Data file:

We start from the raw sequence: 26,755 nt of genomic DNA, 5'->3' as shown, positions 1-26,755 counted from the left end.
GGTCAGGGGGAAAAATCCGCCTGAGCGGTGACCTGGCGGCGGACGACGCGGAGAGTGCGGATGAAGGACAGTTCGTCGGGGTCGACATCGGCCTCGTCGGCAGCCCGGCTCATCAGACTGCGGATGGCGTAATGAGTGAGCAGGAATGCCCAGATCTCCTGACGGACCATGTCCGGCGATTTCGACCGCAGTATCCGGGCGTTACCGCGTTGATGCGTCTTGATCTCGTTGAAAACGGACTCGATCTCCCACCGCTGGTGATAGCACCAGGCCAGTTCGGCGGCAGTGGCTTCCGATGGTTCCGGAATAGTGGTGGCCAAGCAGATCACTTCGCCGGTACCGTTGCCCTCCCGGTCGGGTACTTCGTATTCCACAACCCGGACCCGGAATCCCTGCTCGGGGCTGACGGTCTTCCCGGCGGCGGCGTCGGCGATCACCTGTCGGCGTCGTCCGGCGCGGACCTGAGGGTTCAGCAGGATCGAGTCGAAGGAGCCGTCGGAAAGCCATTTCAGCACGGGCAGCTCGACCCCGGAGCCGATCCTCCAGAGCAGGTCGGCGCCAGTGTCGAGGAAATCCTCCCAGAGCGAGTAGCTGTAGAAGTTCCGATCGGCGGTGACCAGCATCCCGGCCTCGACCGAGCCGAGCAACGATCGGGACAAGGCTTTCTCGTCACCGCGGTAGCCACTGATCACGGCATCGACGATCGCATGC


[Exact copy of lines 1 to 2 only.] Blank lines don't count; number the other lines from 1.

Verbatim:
We start from the raw sequence: 26,755 nt of genomic DNA, 5'->3' as shown, positions 1-26,755 counted from the left end.
GGTCAGGGGGAAAAATCCGCCTGAGCGGTGACCTGGCGGCGGACGACGCGGAGAGTGCGGATGAAGGACAGTTCGTCGGGGTCGACATCGGCCTCGTCGGCAGCCCGGCTCATCAGACTGCGGATGGCGTAATGAGTGAGCAGGAATGCCCAGATCTCCTGACGGACCATGTCCGGCGATTTCGACCGCAGTATCCGGGCGTTACCGCGTTGATGCGTCTTGATCTCGTTGAAAACGGACTCGATCTCCCACCGCTGGTGATAGCACCAGGCCAGTTCGGCGGCAGTGGCTTCCGATGGTTCCGGAATAGTGGTGGCCAAGCAGATCACTTCGCCGGTACCGTTGCCCTCCCGGTCGGGTACTTCGTATTCCACAACCCGGACCCGGAATCCCTGCTCGGGGCTGACGGTCTTCCCGGCGGCGGCGTCGGCGATCACCTGTCGGCGTCGTCCGGCGCGGACCTGAGGGTTCAGCAGGATCGAGTCGAAGGAGCCGTCGGAAAGCCATTTCAGCACGGGCAGCTCGACCCCGGAGCCGATCCTCCAGAGCAGGTCGGCGCCAGTGTCGAGGAAATCCTCCCAGAGCGAGTAGCTGTAGAAGTTCCGATCGGCGGTGACCAGCATCCCGGCCTCGACCGAGCCGAGCAACGATCGGGACAAGGCTTTCTCGTCACCGCGGTAGCCACTGATCACGGCATCGACGATCGCATGC